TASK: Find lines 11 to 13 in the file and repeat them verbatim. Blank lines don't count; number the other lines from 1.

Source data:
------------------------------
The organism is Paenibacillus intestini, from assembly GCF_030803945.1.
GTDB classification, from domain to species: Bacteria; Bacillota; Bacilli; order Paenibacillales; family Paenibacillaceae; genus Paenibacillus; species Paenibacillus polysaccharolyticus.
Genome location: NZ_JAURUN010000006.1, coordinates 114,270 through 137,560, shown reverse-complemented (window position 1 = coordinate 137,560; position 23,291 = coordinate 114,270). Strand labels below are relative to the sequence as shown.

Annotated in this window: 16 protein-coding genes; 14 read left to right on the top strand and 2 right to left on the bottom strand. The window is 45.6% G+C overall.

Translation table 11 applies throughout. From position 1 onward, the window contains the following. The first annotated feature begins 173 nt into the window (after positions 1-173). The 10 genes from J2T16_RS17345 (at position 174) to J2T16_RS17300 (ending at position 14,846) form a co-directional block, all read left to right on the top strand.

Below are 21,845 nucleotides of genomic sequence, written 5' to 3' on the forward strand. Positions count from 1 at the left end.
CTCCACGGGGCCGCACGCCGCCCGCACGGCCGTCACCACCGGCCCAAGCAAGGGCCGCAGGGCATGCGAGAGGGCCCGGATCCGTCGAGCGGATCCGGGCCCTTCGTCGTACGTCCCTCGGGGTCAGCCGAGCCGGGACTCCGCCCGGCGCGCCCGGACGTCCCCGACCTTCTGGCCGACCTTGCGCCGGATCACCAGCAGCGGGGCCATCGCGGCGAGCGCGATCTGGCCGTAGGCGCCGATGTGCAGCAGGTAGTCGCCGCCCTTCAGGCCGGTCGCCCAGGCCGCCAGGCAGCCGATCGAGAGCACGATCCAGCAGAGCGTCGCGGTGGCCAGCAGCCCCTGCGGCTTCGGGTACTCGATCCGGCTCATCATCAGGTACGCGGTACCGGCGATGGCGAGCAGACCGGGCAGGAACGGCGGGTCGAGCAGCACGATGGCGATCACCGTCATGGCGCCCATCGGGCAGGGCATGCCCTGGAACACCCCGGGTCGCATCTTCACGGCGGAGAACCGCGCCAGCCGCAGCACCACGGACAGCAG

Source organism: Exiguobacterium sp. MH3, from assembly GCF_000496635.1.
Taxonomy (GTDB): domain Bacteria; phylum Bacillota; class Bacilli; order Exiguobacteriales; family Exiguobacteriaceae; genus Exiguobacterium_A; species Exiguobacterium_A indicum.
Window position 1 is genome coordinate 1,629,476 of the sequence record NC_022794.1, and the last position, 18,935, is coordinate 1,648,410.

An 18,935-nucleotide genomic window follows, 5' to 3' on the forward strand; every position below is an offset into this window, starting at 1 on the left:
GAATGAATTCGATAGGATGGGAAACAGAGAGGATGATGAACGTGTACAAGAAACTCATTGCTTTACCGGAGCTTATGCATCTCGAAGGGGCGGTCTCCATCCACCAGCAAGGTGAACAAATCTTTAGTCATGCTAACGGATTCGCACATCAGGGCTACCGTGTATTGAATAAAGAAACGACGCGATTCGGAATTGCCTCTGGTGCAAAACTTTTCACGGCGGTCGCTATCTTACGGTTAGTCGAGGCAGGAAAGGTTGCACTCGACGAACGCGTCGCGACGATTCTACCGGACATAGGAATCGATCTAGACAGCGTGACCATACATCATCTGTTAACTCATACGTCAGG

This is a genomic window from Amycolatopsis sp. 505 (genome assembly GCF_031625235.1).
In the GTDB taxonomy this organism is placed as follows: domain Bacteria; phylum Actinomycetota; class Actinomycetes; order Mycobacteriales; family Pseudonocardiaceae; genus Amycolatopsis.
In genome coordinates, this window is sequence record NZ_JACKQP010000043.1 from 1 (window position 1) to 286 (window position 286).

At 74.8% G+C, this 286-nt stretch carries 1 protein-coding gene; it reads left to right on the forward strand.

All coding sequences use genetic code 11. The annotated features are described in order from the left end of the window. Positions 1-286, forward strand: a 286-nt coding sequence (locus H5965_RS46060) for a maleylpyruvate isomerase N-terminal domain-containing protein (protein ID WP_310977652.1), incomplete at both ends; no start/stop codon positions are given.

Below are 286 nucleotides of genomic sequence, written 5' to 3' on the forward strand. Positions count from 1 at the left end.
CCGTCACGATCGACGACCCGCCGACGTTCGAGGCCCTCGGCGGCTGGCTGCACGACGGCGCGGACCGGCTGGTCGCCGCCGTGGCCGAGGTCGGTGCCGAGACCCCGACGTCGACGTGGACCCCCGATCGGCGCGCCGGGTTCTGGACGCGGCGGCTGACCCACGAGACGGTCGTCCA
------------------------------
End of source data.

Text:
An 18,935-nucleotide genomic window follows, 5' to 3' on the forward strand; every position below is an offset into this window, starting at 1 on the left:
GAATGAATTCGATAGGATGGGAAACAGAGAGGATGATGAACGTGTACAAGAAACTCATTGCTTTACCGGAGCTTATGCATCTCGAAGGGGCGGTCTCCATCCACCAGCAAGGTGAACAAATCTTTAGTCATGCTAACGGATTCGCACATCAGGGCTACCGTGTATTGAATAAAGAAACGACGCGATTCGGAATTGCCTCTGGTGCAAAACTTTTCACGGCGGTCGCTATCTTACGGTTAGTCGAGGCAGGAAAGGTTGCACTCGACGAACGCGTCGCGACGATTCTACCGGACATAGGAATCGATCTAGACAGCGTGACCATACATCATCTGTTAACTCATACGTCAGG

This is a genomic window from Amycolatopsis sp. 505 (genome assembly GCF_031625235.1).